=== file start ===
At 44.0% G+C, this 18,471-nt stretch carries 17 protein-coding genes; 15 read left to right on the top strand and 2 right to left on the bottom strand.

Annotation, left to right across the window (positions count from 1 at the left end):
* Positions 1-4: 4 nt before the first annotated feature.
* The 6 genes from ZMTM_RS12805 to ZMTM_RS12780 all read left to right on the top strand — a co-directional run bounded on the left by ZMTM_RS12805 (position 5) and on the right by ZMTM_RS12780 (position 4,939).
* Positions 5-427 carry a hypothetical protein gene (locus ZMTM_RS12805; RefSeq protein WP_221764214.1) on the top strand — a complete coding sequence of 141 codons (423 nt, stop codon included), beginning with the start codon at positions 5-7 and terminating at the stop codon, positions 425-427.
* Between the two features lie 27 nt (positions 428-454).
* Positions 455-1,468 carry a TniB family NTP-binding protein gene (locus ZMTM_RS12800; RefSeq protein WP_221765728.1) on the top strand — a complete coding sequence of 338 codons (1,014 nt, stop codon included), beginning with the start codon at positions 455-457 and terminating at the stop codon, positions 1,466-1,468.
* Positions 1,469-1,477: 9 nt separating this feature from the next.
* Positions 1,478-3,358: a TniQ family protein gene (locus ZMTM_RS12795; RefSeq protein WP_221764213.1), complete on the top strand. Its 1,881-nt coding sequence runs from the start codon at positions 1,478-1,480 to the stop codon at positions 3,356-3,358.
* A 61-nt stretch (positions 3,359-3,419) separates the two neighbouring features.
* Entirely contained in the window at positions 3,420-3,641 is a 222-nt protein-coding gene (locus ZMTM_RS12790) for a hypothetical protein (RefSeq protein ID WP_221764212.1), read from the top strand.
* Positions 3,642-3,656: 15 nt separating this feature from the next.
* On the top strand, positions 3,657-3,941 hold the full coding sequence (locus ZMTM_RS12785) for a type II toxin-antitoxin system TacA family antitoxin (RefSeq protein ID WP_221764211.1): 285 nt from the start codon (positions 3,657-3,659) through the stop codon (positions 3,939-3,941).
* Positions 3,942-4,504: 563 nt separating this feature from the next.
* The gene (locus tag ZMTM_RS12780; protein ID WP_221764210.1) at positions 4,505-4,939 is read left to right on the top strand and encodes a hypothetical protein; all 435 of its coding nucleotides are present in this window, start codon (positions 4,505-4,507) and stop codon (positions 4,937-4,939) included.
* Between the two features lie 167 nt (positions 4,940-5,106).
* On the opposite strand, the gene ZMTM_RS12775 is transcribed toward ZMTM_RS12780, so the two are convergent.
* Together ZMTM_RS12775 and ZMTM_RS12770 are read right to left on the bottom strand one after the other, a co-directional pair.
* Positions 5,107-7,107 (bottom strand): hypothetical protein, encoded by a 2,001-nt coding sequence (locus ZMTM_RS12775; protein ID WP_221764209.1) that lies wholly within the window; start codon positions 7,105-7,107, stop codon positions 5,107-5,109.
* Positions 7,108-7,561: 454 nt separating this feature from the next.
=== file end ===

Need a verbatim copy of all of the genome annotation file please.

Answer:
At 44.0% G+C, this 18,471-nt stretch carries 17 protein-coding genes; 15 read left to right on the top strand and 2 right to left on the bottom strand.

Annotation, left to right across the window (positions count from 1 at the left end):
* Positions 1-4: 4 nt before the first annotated feature.
* The 6 genes from ZMTM_RS12805 to ZMTM_RS12780 all read left to right on the top strand — a co-directional run bounded on the left by ZMTM_RS12805 (position 5) and on the right by ZMTM_RS12780 (position 4,939).
* Positions 5-427 carry a hypothetical protein gene (locus ZMTM_RS12805; RefSeq protein WP_221764214.1) on the top strand — a complete coding sequence of 141 codons (423 nt, stop codon included), beginning with the start codon at positions 5-7 and terminating at the stop codon, positions 425-427.
* Between the two features lie 27 nt (positions 428-454).
* Positions 455-1,468 carry a TniB family NTP-binding protein gene (locus ZMTM_RS12800; RefSeq protein WP_221765728.1) on the top strand — a complete coding sequence of 338 codons (1,014 nt, stop codon included), beginning with the start codon at positions 455-457 and terminating at the stop codon, positions 1,466-1,468.
* Positions 1,469-1,477: 9 nt separating this feature from the next.
* Positions 1,478-3,358: a TniQ family protein gene (locus ZMTM_RS12795; RefSeq protein WP_221764213.1), complete on the top strand. Its 1,881-nt coding sequence runs from the start codon at positions 1,478-1,480 to the stop codon at positions 3,356-3,358.
* A 61-nt stretch (positions 3,359-3,419) separates the two neighbouring features.
* Entirely contained in the window at positions 3,420-3,641 is a 222-nt protein-coding gene (locus ZMTM_RS12790) for a hypothetical protein (RefSeq protein ID WP_221764212.1), read from the top strand.
* Positions 3,642-3,656: 15 nt separating this feature from the next.
* On the top strand, positions 3,657-3,941 hold the full coding sequence (locus ZMTM_RS12785) for a type II toxin-antitoxin system TacA family antitoxin (RefSeq protein ID WP_221764211.1): 285 nt from the start codon (positions 3,657-3,659) through the stop codon (positions 3,939-3,941).
* Positions 3,942-4,504: 563 nt separating this feature from the next.
* The gene (locus tag ZMTM_RS12780; protein ID WP_221764210.1) at positions 4,505-4,939 is read left to right on the top strand and encodes a hypothetical protein; all 435 of its coding nucleotides are present in this window, start codon (positions 4,505-4,507) and stop codon (positions 4,937-4,939) included.
* Between the two features lie 167 nt (positions 4,940-5,106).
* On the opposite strand, the gene ZMTM_RS12775 is transcribed toward ZMTM_RS12780, so the two are convergent.
* Together ZMTM_RS12775 and ZMTM_RS12770 are read right to left on the bottom strand one after the other, a co-directional pair.
* Positions 5,107-7,107 (bottom strand): hypothetical protein, encoded by a 2,001-nt coding sequence (locus ZMTM_RS12775; protein ID WP_221764209.1) that lies wholly within the window; start codon positions 7,105-7,107, stop codon positions 5,107-5,109.
* Positions 7,108-7,561: 454 nt separating this feature from the next.